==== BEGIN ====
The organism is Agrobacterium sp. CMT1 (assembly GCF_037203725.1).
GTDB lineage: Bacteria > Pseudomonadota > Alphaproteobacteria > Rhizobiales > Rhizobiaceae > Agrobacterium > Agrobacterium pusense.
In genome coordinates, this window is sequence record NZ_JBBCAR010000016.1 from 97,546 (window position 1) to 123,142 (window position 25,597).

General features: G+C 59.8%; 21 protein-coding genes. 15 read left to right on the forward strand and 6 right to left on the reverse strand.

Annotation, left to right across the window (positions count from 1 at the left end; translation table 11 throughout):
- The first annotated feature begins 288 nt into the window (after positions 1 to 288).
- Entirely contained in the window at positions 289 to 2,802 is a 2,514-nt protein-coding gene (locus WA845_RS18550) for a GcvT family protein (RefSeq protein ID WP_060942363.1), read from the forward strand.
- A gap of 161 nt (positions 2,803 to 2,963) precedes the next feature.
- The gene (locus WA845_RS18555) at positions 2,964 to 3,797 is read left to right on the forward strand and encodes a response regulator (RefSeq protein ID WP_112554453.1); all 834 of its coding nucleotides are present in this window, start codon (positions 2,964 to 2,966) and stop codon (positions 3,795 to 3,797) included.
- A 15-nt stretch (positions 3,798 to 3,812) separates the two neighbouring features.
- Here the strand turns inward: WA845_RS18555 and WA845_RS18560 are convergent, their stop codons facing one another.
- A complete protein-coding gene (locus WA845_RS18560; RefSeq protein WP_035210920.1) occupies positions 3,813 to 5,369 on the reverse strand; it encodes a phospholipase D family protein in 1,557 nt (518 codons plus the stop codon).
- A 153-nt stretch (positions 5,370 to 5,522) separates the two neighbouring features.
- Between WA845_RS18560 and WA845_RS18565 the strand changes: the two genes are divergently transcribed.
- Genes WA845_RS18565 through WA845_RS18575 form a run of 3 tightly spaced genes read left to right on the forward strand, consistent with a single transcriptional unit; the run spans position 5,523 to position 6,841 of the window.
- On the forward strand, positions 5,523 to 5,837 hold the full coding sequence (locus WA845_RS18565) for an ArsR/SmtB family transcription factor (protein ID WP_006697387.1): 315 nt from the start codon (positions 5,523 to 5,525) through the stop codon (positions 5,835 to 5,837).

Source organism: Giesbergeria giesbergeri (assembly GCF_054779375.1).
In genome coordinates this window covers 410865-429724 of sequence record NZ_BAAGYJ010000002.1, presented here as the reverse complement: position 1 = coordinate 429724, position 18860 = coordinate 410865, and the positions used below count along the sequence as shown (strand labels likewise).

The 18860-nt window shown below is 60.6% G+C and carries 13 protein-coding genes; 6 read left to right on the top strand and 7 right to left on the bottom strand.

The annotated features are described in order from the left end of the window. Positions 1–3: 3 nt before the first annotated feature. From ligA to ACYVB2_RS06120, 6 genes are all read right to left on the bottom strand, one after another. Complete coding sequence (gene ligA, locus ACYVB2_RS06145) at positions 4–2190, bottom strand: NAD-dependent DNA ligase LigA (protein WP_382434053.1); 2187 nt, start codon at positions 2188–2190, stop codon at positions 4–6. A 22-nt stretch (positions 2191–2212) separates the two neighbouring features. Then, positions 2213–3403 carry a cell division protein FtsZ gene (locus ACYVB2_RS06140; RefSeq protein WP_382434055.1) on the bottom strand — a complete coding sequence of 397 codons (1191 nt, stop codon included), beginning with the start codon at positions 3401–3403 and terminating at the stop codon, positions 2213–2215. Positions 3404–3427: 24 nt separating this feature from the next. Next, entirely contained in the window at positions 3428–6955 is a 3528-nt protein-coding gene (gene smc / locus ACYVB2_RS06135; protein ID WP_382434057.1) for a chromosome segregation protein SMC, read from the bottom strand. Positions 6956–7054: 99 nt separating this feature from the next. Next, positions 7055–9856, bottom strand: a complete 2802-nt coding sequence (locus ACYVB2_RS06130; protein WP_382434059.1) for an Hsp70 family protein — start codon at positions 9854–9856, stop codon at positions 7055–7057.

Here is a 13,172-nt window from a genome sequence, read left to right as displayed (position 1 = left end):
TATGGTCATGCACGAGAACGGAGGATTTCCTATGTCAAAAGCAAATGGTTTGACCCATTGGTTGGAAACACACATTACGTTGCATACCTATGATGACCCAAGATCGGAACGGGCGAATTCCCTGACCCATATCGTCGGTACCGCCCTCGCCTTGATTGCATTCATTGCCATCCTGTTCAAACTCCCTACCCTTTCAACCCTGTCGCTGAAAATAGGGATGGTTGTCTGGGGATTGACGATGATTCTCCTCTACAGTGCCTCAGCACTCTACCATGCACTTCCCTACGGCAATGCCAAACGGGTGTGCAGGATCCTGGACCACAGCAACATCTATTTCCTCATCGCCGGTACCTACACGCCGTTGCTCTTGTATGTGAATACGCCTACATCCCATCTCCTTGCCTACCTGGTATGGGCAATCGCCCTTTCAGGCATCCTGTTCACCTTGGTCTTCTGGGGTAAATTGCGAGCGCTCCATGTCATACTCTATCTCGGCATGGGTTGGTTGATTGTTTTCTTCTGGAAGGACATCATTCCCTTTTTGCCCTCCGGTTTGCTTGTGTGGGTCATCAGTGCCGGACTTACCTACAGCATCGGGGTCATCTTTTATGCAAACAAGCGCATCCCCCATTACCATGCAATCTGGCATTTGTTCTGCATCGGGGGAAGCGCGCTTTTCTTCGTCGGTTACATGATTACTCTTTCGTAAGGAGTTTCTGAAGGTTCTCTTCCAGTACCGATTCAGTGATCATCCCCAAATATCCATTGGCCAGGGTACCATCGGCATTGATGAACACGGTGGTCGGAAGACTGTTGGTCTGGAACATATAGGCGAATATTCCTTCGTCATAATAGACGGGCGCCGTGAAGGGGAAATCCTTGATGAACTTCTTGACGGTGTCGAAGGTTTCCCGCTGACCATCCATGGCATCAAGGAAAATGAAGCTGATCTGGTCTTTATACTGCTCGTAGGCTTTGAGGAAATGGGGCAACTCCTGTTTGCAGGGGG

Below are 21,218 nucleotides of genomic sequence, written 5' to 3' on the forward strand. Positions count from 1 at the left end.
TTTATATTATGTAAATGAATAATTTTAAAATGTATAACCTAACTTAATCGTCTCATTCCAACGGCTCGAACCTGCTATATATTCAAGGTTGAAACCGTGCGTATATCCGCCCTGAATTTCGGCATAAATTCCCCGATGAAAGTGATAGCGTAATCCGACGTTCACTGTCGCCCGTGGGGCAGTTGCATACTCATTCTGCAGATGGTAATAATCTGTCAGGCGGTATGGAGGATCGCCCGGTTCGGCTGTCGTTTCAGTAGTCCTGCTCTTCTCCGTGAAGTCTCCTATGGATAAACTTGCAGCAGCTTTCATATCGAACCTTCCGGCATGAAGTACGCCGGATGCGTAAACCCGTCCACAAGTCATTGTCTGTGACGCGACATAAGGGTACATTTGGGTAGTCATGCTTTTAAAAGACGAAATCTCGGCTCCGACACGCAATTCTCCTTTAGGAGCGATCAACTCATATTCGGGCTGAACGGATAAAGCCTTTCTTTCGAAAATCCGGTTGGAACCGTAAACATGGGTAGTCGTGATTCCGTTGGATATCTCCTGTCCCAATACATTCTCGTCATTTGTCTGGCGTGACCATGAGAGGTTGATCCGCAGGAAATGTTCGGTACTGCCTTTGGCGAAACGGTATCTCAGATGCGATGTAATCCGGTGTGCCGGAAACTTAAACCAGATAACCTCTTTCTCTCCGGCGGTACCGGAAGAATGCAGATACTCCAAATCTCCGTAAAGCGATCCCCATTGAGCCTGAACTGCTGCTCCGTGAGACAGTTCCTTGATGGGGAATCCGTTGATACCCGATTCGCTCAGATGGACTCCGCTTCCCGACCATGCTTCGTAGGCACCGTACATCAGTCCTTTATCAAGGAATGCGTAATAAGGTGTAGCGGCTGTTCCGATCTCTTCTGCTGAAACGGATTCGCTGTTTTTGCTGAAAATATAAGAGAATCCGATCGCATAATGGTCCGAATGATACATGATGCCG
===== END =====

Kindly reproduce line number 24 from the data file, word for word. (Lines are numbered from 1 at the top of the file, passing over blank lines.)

TTTATATTATGTAAATGAATAATTTTAAAATGTATAACCTAACTTAATCGTCTCATTCCAACGGCTCGAACCTGCTATATATTCAAGGTTGAAACCGTGCGTATATCCGCCCTGAATTTCGGCATAAATTCCCCGATGAAAGTGATAGCGTAATCCGACGTTCACTGTCGCCCGTGGGGCAGTTGCATACTCATTCTGCAGATGGTAATAATCTGTCAGGCGGTATGGAGGATCGCCCGGTTCGGCTGTCGTTTCAGTAGTCCTGCTCTTCTCCGTGAAGTCTCCTATGGATAAACTTGCAGCAGCTTTCATATCGAACCTTCCGGCATGAAGTACGCCGGATGCGTAAACCCGTCCACAAGTCATTGTCTGTGACGCGACATAAGGGTACATTTGGGTAGTCATGCTTTTAAAAGACGAAATCTCGGCTCCGACACGCAATTCTCCTTTAGGAGCGATCAACTCATATTCGGGCTGAACGGATAAAGCCTTTCTTTCGAAAATCCGGTTGGAACCGTAAACATGGGTAGTCGTGATTCCGTTGGATATCTCCTGTCCCAATACATTCTCGTCATTTGTCTGGCGTGACCATGAGAGGTTGATCCGCAGGAAATGTTCGGTACTGCCTTTGGCGAAACGGTATCTCAGATGCGATGTAATCCGGTGTGCCGGAAACTTAAACCAGATAACCTCTTTCTCTCCGGCGGTACCGGAAGAATGCAGATACTCCAAATCTCCGTAAAGCGATCCCCATTGAGCCTGAACTGCTGCTCCGTGAGACAGTTCCTTGATGGGGAATCCGTTGATACCCGATTCGCTCAGATGGACTCCGCTTCCCGACCATGCTTCGTAGGCACCGTACATCAGTCCTTTATCAAGGAATGCGTAATAAGGTGTAGCGGCTGTTCCGATCTCTTCTGCTGAAACGGATTCGCTGTTTTTGCTGAAAATATAAGAGAATCCGATCGCATAATGGTCCGAATGATACATGATGCCG